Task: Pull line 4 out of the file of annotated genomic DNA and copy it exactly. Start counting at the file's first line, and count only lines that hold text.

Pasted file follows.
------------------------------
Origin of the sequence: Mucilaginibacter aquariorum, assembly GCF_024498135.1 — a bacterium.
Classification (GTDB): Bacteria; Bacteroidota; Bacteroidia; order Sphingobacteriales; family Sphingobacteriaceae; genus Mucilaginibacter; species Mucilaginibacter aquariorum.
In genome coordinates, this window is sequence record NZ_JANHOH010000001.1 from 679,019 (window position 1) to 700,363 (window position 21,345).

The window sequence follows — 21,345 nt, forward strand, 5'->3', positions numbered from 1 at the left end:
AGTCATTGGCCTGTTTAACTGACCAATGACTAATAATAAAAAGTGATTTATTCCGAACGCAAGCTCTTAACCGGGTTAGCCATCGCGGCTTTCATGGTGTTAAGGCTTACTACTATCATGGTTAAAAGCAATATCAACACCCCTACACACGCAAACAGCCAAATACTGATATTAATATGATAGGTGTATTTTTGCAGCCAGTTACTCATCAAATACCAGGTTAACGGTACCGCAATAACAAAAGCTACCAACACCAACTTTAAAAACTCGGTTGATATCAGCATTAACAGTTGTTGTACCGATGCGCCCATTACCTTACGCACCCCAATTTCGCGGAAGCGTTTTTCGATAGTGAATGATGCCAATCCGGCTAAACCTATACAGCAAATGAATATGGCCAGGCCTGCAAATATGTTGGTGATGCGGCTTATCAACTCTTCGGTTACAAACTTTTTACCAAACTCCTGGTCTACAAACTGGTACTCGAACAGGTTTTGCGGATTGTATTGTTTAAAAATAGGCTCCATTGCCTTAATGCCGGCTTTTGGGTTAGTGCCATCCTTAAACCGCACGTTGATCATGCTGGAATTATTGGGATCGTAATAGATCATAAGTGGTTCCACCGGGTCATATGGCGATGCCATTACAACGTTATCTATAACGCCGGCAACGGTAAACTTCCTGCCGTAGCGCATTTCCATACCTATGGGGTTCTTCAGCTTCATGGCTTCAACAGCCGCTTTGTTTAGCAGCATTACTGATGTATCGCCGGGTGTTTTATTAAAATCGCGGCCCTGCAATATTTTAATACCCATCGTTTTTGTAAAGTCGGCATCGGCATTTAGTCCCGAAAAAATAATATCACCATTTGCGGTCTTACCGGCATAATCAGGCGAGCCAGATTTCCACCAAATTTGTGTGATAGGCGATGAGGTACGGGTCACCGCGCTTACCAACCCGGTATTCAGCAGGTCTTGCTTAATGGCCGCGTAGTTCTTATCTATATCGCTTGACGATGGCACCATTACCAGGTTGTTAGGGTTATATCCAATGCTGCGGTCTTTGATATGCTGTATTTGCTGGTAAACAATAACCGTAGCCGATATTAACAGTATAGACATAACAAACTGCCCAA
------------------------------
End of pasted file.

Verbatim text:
The window sequence follows — 21,345 nt, forward strand, 5'->3', positions numbered from 1 at the left end: